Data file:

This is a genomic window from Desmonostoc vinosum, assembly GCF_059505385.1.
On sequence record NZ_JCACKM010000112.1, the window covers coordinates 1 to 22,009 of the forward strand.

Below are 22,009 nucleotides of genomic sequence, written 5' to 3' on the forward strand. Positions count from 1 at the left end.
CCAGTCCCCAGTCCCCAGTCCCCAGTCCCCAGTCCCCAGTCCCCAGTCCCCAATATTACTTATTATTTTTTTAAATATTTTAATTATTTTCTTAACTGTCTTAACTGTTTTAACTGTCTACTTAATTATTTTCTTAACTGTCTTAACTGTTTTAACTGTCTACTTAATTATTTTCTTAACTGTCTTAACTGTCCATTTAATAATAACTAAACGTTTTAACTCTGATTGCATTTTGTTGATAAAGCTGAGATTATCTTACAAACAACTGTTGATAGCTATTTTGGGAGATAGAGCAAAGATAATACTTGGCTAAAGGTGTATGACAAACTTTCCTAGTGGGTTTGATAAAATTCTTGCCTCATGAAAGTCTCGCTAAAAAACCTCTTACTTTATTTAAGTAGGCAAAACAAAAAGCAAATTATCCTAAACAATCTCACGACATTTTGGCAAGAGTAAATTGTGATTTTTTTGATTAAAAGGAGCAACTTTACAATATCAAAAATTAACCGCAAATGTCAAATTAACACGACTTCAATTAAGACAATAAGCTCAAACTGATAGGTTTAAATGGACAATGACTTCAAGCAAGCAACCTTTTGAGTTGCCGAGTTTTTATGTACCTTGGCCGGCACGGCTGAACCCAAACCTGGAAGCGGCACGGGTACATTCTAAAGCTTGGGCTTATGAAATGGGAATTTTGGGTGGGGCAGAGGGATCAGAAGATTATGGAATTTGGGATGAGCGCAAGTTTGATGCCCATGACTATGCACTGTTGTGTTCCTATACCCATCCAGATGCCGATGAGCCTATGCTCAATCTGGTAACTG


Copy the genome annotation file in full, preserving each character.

This is a genomic window from Desmonostoc vinosum, assembly GCF_059505385.1.
On sequence record NZ_JCACKM010000112.1, the window covers coordinates 1 to 22,009 of the forward strand.

Below are 22,009 nucleotides of genomic sequence, written 5' to 3' on the forward strand. Positions count from 1 at the left end.
CCAGTCCCCAGTCCCCAGTCCCCAGTCCCCAGTCCCCAGTCCCCAGTCCCCAATATTACTTATTATTTTTTTAAATATTTTAATTATTTTCTTAACTGTCTTAACTGTTTTAACTGTCTACTTAATTATTTTCTTAACTGTCTTAACTGTTTTAACTGTCTACTTAATTATTTTCTTAACTGTCTTAACTGTCCATTTAATAATAACTAAACGTTTTAACTCTGATTGCATTTTGTTGATAAAGCTGAGATTATCTTACAAACAACTGTTGATAGCTATTTTGGGAGATAGAGCAAAGATAATACTTGGCTAAAGGTGTATGACAAACTTTCCTAGTGGGTTTGATAAAATTCTTGCCTCATGAAAGTCTCGCTAAAAAACCTCTTACTTTATTTAAGTAGGCAAAACAAAAAGCAAATTATCCTAAACAATCTCACGACATTTTGGCAAGAGTAAATTGTGATTTTTTTGATTAAAAGGAGCAACTTTACAATATCAAAAATTAACCGCAAATGTCAAATTAACACGACTTCAATTAAGACAATAAGCTCAAACTGATAGGTTTAAATGGACAATGACTTCAAGCAAGCAACCTTTTGAGTTGCCGAGTTTTTATGTACCTTGGCCGGCACGGCTGAACCCAAACCTGGAAGCGGCACGGGTACATTCTAAAGCTTGGGCTTATGAAATGGGAATTTTGGGTGGGGCAGAGGGATCAGAAGATTATGGAATTTGGGATGAGCGCAAGTTTGATGCCCATGACTATGCACTGTTGTGTTCCTATACCCATCCAGATGCCGATGAGCCTATGCTCAATCTGGTAACTG